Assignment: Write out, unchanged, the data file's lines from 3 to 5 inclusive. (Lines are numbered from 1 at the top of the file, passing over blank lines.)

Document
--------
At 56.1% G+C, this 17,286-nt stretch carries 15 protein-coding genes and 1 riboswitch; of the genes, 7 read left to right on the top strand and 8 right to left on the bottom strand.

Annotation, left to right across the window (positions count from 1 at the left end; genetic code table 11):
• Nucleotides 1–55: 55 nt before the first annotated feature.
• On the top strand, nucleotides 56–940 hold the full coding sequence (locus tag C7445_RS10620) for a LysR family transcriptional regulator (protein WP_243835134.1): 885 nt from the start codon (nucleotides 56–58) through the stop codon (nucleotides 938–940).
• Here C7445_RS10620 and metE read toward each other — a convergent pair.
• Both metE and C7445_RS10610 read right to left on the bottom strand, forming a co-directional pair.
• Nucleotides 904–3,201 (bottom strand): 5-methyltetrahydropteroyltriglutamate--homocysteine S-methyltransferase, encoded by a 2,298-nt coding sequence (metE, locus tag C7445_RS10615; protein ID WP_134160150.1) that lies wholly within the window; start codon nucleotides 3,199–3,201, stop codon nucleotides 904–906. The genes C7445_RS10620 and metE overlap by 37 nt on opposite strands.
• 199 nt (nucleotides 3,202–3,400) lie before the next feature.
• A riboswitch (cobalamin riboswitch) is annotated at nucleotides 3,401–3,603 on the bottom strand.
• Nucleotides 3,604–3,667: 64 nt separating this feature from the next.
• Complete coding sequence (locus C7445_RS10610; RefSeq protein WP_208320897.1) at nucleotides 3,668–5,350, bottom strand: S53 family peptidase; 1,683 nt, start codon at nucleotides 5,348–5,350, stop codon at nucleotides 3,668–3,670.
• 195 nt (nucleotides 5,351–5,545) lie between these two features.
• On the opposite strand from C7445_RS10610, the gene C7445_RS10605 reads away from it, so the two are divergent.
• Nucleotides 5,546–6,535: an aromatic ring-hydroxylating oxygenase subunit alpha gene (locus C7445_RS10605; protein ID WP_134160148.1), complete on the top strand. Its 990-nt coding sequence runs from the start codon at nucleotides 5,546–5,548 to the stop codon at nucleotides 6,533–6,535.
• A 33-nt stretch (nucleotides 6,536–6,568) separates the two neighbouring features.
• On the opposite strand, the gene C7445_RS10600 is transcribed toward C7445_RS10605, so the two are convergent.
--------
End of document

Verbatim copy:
• Nucleotides 1–55: 55 nt before the first annotated feature.
• On the top strand, nucleotides 56–940 hold the full coding sequence (locus tag C7445_RS10620) for a LysR family transcriptional regulator (protein WP_243835134.1): 885 nt from the start codon (nucleotides 56–58) through the stop codon (nucleotides 938–940).
• Here C7445_RS10620 and metE read toward each other — a convergent pair.